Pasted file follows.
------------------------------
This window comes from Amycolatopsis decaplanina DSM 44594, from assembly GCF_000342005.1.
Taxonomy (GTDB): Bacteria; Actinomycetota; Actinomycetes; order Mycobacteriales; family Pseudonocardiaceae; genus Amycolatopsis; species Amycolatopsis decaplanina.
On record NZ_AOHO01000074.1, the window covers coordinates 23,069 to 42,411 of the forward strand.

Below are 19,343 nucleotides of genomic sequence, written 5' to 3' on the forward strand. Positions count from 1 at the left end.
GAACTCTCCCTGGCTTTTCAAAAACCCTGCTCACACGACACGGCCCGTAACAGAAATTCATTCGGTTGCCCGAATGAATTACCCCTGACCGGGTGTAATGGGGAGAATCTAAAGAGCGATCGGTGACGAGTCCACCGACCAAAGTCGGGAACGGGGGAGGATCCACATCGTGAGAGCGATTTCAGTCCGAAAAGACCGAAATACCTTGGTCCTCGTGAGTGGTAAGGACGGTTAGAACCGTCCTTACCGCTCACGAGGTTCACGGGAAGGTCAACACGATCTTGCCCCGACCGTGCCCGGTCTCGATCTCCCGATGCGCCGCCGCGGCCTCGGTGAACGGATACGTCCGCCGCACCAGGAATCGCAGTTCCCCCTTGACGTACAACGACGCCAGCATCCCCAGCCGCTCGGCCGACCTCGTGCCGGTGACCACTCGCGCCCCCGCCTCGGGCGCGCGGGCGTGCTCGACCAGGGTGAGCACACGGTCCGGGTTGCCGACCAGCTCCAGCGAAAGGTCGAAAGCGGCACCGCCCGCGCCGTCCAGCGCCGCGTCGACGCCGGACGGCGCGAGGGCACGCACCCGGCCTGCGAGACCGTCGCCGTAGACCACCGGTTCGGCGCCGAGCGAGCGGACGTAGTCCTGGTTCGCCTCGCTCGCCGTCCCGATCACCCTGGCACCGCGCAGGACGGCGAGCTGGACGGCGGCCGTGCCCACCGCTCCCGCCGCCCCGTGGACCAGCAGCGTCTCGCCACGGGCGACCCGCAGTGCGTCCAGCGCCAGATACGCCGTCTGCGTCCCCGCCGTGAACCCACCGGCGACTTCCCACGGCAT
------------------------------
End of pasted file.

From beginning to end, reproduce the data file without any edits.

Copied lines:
This window comes from Amycolatopsis decaplanina DSM 44594, from assembly GCF_000342005.1.
Taxonomy (GTDB): Bacteria; Actinomycetota; Actinomycetes; order Mycobacteriales; family Pseudonocardiaceae; genus Amycolatopsis; species Amycolatopsis decaplanina.
On record NZ_AOHO01000074.1, the window covers coordinates 23,069 to 42,411 of the forward strand.

Below are 19,343 nucleotides of genomic sequence, written 5' to 3' on the forward strand. Positions count from 1 at the left end.
GAACTCTCCCTGGCTTTTCAAAAACCCTGCTCACACGACACGGCCCGTAACAGAAATTCATTCGGTTGCCCGAATGAATTACCCCTGACCGGGTGTAATGGGGAGAATCTAAAGAGCGATCGGTGACGAGTCCACCGACCAAAGTCGGGAACGGGGGAGGATCCACATCGTGAGAGCGATTTCAGTCCGAAAAGACCGAAATACCTTGGTCCTCGTGAGTGGTAAGGACGGTTAGAACCGTCCTTACCGCTCACGAGGTTCACGGGAAGGTCAACACGATCTTGCCCCGACCGTGCCCGGTCTCGATCTCCCGATGCGCCGCCGCGGCCTCGGTGAACGGATACGTCCGCCGCACCAGGAATCGCAGTTCCCCCTTGACGTACAACGACGCCAGCATCCCCAGCCGCTCGGCCGACCTCGTGCCGGTGACCACTCGCGCCCCCGCCTCGGGCGCGCGGGCGTGCTCGACCAGGGTGAGCACACGGTCCGGGTTGCCGACCAGCTCCAGCGAAAGGTCGAAAGCGGCACCGCCCGCGCCGTCCAGCGCCGCGTCGACGCCGGACGGCGCGAGGGCACGCACCCGGCCTGCGAGACCGTCGCCGTAGACCACCGGTTCGGCGCCGAGCGAGCGGACGTAGTCCTGGTTCGCCTCGCTCGCCGTCCCGATCACCCTGGCACCGCGCAGGACGGCGAGCTGGACGGCGGCCGTGCCCACCGCTCCCGCCGCCCCGTGGACCAGCAGCGTCTCGCCACGGGCGACCCGCAGTGCGTCCAGCGCCAGATACGCCGTCTGCGTCCCCGCCGTGAACCCACCGGCGACTTCCCACGGCAT